Neglected tropical diseases (NTDs) are a set of infectious diseases arising from a diverse group of parasitic worms, bacteria, and vector-borne protozoa that affect an estimated 1.4 billion people worldwide. These diseases affect the world’s most vulnerable populations, almost exclusively poor and powerless people living in rural areas and urban slums of low-income countries. NTDs coexist with poverty because they thrive where access to clean water and sanitation are limited and people live without protection from insects that transmit disease. They also contribute to poverty since they can impair intellectual development in children, reduce school enrollment, and hinder economic productivity by limiting the ability of infected individuals to work. Current control efforts focus primarily on mass drug administration (MDA) to treat the seven most common NTDs and has become one of the most cost effective global health programs to treat multiple diseases at once, in large part because major pharmaceutical companies are donating the needed medicines for free. End 7 is a global campaign to deworm the world and bring an end to 7 of the NTDs. Important questions exist related to this global health strategy: what might be the long-term benefits (and possible detriments) to a sustained global deworming effort? What other measures should be implemented in combination with MDA for sustained control? Satisfies one of the three required modules for the Integrative Experience requirement for BA-MicBio or BS-MicBio majors.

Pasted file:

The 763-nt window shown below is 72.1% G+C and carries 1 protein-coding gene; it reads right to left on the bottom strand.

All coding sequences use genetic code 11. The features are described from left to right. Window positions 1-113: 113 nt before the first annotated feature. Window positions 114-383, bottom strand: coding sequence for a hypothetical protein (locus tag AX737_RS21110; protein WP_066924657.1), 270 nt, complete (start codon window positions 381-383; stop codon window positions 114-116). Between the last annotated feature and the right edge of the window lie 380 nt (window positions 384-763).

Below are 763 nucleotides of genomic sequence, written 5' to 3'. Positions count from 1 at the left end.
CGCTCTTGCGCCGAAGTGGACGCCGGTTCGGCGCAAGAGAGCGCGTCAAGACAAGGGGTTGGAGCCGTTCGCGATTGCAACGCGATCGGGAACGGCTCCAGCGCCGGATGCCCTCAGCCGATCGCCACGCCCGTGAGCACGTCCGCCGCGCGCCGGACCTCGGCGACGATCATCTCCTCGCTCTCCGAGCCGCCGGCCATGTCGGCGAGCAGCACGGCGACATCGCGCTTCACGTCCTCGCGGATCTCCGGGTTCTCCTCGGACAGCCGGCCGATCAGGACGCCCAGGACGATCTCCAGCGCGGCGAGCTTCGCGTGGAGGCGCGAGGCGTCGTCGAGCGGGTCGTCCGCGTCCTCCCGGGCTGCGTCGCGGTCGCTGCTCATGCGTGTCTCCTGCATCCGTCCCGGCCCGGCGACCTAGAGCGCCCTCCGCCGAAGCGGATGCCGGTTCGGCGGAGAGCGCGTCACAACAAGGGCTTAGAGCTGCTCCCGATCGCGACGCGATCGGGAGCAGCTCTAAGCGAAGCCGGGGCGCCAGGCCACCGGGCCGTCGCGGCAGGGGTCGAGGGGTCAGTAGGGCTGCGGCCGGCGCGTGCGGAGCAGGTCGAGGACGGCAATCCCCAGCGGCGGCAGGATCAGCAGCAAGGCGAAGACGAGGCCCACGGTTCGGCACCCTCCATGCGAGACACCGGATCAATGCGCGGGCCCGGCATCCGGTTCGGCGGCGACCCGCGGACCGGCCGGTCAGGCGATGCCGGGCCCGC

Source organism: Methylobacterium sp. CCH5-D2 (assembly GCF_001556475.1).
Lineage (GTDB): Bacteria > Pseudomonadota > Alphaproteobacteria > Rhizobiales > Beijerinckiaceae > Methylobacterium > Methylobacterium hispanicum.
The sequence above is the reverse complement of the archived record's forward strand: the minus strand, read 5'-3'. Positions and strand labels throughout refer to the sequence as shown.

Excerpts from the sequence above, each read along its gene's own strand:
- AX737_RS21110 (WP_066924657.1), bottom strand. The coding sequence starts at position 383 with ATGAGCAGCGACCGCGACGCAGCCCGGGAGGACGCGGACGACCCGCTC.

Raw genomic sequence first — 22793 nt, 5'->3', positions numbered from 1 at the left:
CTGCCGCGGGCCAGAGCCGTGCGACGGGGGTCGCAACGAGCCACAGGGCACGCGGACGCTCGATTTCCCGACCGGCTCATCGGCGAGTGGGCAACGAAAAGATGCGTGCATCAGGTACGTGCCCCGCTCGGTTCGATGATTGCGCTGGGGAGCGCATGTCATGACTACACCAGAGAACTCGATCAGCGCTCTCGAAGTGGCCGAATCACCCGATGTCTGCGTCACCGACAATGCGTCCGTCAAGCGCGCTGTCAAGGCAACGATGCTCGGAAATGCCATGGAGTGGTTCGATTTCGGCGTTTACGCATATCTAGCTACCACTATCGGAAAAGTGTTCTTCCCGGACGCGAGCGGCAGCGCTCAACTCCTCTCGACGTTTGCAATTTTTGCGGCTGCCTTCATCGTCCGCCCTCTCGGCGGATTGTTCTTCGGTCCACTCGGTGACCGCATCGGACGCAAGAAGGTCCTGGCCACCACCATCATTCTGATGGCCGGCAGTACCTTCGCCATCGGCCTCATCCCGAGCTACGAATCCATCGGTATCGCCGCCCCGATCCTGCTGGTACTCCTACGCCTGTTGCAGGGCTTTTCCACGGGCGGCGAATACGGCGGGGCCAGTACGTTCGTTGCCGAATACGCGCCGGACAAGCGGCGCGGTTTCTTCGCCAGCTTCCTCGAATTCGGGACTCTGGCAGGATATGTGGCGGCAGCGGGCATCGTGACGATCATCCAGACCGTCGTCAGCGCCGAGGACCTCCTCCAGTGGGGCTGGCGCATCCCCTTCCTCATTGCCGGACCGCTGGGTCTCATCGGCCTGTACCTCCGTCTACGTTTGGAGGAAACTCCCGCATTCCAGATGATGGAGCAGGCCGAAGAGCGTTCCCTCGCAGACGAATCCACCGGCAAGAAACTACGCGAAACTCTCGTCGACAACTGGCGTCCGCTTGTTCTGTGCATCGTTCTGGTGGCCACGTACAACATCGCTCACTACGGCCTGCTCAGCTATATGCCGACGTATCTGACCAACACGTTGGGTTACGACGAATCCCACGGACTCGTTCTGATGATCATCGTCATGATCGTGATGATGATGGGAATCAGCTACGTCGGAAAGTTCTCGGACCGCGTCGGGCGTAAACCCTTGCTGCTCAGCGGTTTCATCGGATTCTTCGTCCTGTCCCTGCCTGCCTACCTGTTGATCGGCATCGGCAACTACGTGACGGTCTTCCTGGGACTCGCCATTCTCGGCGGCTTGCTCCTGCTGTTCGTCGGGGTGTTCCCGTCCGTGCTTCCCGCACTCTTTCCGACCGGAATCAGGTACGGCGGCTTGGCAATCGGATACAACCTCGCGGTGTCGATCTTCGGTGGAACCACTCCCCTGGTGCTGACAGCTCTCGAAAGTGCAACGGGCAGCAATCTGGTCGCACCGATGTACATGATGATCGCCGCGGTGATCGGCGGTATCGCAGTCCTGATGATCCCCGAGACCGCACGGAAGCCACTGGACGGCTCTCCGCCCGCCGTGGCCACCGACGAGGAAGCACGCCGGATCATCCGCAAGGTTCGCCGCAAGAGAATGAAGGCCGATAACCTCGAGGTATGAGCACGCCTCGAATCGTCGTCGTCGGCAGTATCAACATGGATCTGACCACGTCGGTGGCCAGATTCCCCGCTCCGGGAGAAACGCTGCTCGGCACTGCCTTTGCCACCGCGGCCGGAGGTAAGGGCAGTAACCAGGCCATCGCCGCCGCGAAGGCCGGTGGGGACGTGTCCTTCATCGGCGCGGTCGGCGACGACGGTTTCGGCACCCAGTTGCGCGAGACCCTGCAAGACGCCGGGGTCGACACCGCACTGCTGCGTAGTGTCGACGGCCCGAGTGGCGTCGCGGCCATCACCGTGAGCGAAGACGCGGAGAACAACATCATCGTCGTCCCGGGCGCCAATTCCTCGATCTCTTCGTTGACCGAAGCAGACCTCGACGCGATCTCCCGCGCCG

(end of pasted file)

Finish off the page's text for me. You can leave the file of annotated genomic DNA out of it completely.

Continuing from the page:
MICROBIO 494NI Neglected Tropical Disease
Department of Microbiology